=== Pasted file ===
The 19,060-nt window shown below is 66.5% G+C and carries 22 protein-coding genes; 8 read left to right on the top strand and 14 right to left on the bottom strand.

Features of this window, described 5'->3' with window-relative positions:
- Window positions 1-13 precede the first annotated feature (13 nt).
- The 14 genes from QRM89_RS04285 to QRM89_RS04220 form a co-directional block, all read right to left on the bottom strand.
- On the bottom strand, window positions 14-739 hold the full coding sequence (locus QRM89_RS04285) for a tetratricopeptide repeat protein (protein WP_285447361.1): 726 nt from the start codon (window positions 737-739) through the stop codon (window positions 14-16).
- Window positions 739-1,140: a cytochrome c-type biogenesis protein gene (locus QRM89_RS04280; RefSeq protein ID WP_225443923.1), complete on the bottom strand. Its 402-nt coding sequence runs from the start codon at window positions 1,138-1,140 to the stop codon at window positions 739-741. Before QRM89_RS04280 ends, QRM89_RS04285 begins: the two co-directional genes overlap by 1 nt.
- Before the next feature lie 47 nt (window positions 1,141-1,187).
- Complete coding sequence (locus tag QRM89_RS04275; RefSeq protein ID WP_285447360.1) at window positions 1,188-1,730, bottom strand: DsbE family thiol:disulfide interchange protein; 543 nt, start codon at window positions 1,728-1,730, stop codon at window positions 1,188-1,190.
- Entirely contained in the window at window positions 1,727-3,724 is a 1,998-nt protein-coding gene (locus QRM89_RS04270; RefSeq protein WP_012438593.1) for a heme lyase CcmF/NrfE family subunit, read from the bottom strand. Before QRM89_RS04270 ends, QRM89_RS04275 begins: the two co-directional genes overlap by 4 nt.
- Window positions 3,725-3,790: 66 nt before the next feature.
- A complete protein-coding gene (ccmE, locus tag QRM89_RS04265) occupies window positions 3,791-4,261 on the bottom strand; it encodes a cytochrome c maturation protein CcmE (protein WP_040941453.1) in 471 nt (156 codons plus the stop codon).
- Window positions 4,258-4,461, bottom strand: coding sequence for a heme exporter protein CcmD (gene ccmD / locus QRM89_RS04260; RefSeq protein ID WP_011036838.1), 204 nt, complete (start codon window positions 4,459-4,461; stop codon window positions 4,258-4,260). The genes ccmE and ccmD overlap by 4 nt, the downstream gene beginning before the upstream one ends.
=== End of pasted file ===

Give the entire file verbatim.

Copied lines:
The 19,060-nt window shown below is 66.5% G+C and carries 22 protein-coding genes; 8 read left to right on the top strand and 14 right to left on the bottom strand.

Features of this window, described 5'->3' with window-relative positions:
- Window positions 1-13 precede the first annotated feature (13 nt).
- The 14 genes from QRM89_RS04285 to QRM89_RS04220 form a co-directional block, all read right to left on the bottom strand.
- On the bottom strand, window positions 14-739 hold the full coding sequence (locus QRM89_RS04285) for a tetratricopeptide repeat protein (protein WP_285447361.1): 726 nt from the start codon (window positions 737-739) through the stop codon (window positions 14-16).
- Window positions 739-1,140: a cytochrome c-type biogenesis protein gene (locus QRM89_RS04280; RefSeq protein ID WP_225443923.1), complete on the bottom strand. Its 402-nt coding sequence runs from the start codon at window positions 1,138-1,140 to the stop codon at window positions 739-741. Before QRM89_RS04280 ends, QRM89_RS04285 begins: the two co-directional genes overlap by 1 nt.
- Before the next feature lie 47 nt (window positions 1,141-1,187).
- Complete coding sequence (locus tag QRM89_RS04275; RefSeq protein ID WP_285447360.1) at window positions 1,188-1,730, bottom strand: DsbE family thiol:disulfide interchange protein; 543 nt, start codon at window positions 1,728-1,730, stop codon at window positions 1,188-1,190.
- Entirely contained in the window at window positions 1,727-3,724 is a 1,998-nt protein-coding gene (locus QRM89_RS04270; RefSeq protein WP_012438593.1) for a heme lyase CcmF/NrfE family subunit, read from the bottom strand. Before QRM89_RS04270 ends, QRM89_RS04275 begins: the two co-directional genes overlap by 4 nt.
- Window positions 3,725-3,790: 66 nt before the next feature.
- A complete protein-coding gene (ccmE, locus tag QRM89_RS04265) occupies window positions 3,791-4,261 on the bottom strand; it encodes a cytochrome c maturation protein CcmE (protein WP_040941453.1) in 471 nt (156 codons plus the stop codon).
- Window positions 4,258-4,461, bottom strand: coding sequence for a heme exporter protein CcmD (gene ccmD / locus QRM89_RS04260; RefSeq protein ID WP_011036838.1), 204 nt, complete (start codon window positions 4,459-4,461; stop codon window positions 4,258-4,260). The genes ccmE and ccmD overlap by 4 nt, the downstream gene beginning before the upstream one ends.